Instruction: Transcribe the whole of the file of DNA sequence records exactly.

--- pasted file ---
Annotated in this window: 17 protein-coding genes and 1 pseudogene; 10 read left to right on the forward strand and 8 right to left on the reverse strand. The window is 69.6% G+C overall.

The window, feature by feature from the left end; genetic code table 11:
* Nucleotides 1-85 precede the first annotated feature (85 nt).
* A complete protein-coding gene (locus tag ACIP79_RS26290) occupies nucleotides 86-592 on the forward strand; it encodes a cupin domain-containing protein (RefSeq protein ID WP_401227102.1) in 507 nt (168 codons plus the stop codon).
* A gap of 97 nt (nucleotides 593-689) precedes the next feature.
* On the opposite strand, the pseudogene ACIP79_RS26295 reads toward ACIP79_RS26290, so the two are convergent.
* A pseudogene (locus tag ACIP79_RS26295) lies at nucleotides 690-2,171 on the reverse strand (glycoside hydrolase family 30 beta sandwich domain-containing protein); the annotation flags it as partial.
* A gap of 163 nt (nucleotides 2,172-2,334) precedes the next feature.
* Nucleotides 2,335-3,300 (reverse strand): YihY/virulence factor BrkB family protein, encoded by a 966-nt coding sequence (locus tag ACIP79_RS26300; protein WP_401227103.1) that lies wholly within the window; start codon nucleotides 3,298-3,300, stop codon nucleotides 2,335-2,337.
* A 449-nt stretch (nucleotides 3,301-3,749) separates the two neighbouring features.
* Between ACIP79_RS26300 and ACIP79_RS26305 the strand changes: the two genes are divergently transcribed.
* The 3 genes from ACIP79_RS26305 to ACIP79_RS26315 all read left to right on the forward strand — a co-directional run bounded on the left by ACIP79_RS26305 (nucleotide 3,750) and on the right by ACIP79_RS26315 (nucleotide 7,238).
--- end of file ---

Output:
Annotated in this window: 17 protein-coding genes and 1 pseudogene; 10 read left to right on the forward strand and 8 right to left on the reverse strand. The window is 69.6% G+C overall.

The window, feature by feature from the left end; genetic code table 11:
* Nucleotides 1-85 precede the first annotated feature (85 nt).
* A complete protein-coding gene (locus tag ACIP79_RS26290) occupies nucleotides 86-592 on the forward strand; it encodes a cupin domain-containing protein (RefSeq protein ID WP_401227102.1) in 507 nt (168 codons plus the stop codon).
* A gap of 97 nt (nucleotides 593-689) precedes the next feature.
* On the opposite strand, the pseudogene ACIP79_RS26295 reads toward ACIP79_RS26290, so the two are convergent.
* A pseudogene (locus tag ACIP79_RS26295) lies at nucleotides 690-2,171 on the reverse strand (glycoside hydrolase family 30 beta sandwich domain-containing protein); the annotation flags it as partial.
* A gap of 163 nt (nucleotides 2,172-2,334) precedes the next feature.
* Nucleotides 2,335-3,300 (reverse strand): YihY/virulence factor BrkB family protein, encoded by a 966-nt coding sequence (locus tag ACIP79_RS26300; protein WP_401227103.1) that lies wholly within the window; start codon nucleotides 3,298-3,300, stop codon nucleotides 2,335-2,337.
* A 449-nt stretch (nucleotides 3,301-3,749) separates the two neighbouring features.
* Between ACIP79_RS26300 and ACIP79_RS26305 the strand changes: the two genes are divergently transcribed.
* The 3 genes from ACIP79_RS26305 to ACIP79_RS26315 all read left to right on the forward strand — a co-directional run bounded on the left by ACIP79_RS26305 (nucleotide 3,750) and on the right by ACIP79_RS26315 (nucleotide 7,238).